ABSTRACT: Coronary angiography is the gold standard for the study of coronary artery disease. This technique requires several orthogonal projections. Rotational angiography is a new technique which involves pre-set rotation of the X-ray tube around the patient and allows visualization of each coronary artery in different views, using a single contrast injection. The purpose of this study was to compare conventional coronary angiography (A) vs rotational angiography (B), focusing on radiation dose, amount of contrast administered, and total procedure time for both diagnostic and therapeutic percutaneous coronary interventions.
Prospective study of 104 consecutive patients undergoing coronary angiography who were randomized to one of these techniques.
We found a significant reduction in the amount of contrast administered (A vs B, 93.1 [41.7] vs 50.9 [14.7] mL; P<.0001) and radiation exposure (27.6 [11.5] vs 18 [6.4] mGycm(2); P<.0001). A significant increase in total procedure time was noted in the rotational angiography arm. However, when only the last 50 patients were analyzed, we found no difference in procedure time between the groups, probably related to the learning curve of the operators. Angioplasty was performed in 29 patients in group A and 28 patients in group B. Contrast reduction was maintained in the rotational angiography group compared to the conventional technique (A vs B, 335.1 [192.1] vs 238.5 [114.4] mL; P=.02).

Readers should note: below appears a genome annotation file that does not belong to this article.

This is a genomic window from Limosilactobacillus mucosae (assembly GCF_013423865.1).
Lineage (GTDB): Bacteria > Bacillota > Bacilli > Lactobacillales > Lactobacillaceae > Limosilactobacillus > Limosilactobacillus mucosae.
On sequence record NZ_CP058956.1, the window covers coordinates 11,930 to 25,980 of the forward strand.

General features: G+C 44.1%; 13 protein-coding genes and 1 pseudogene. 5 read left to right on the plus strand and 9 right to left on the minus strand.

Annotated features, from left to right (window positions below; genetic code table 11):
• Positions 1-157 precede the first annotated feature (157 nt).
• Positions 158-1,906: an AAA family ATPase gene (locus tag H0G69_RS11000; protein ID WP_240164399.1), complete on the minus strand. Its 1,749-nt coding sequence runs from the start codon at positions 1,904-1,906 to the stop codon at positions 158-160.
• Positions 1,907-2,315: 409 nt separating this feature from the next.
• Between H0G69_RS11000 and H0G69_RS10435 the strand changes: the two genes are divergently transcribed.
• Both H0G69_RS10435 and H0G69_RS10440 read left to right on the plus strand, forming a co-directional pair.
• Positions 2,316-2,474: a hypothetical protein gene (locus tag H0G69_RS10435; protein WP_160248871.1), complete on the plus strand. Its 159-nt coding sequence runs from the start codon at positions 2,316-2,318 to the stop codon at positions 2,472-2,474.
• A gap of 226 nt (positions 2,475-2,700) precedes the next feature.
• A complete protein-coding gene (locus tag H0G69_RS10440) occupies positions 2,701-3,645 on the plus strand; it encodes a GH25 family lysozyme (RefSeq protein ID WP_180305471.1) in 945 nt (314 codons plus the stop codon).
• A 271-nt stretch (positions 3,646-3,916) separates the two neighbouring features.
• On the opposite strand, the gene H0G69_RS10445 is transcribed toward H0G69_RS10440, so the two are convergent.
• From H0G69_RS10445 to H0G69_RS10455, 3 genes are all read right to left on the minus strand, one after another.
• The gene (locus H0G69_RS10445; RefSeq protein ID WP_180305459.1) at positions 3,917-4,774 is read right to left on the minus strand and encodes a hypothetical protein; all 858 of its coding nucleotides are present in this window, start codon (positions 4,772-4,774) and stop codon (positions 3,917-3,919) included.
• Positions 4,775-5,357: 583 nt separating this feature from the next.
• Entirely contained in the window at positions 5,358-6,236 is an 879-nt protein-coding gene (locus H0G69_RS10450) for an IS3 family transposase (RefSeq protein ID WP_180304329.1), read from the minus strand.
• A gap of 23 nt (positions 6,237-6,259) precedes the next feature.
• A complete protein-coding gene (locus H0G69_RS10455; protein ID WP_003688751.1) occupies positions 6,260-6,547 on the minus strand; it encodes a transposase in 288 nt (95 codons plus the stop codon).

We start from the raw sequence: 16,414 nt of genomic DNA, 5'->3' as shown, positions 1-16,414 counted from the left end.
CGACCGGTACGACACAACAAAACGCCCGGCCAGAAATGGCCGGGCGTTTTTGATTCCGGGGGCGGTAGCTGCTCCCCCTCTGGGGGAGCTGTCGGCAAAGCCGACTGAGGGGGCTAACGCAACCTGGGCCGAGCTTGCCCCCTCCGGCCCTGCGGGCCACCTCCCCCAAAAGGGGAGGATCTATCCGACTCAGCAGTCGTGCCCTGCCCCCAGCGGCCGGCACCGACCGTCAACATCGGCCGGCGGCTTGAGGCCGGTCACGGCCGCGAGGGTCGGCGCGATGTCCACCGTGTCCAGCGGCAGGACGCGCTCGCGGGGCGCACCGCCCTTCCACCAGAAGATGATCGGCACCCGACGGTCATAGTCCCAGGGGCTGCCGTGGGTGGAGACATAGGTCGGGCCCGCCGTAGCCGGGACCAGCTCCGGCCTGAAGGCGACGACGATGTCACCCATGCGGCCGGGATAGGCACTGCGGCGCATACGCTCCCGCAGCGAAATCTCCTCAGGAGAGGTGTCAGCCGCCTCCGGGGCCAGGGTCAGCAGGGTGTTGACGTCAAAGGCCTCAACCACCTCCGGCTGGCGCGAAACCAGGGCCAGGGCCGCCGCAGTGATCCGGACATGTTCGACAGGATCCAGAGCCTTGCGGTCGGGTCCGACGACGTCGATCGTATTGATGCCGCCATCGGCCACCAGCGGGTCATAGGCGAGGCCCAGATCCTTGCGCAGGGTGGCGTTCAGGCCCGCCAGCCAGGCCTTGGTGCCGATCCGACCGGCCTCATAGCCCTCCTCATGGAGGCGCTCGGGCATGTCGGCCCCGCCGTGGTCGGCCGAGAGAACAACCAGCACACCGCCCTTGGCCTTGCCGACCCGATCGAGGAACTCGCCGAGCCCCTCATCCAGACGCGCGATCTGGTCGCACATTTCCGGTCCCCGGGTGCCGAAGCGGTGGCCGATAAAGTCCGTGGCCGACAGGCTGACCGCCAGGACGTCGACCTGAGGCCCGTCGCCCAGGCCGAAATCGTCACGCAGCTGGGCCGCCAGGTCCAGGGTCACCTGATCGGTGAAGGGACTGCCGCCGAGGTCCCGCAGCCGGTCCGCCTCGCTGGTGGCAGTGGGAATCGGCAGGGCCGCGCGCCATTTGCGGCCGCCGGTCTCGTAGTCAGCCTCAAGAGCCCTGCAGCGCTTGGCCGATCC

The rotational angiography technique leads to a significant decrease in radiation exposure and contrast dose administered for diagnostic procedures when compared to conventional coronary angiography. In patients who undergo percutaneous coronary intervention, contrast reduction remains significant.
Revista Espanola de Cardiologia 03/2012; 65(5):434-9.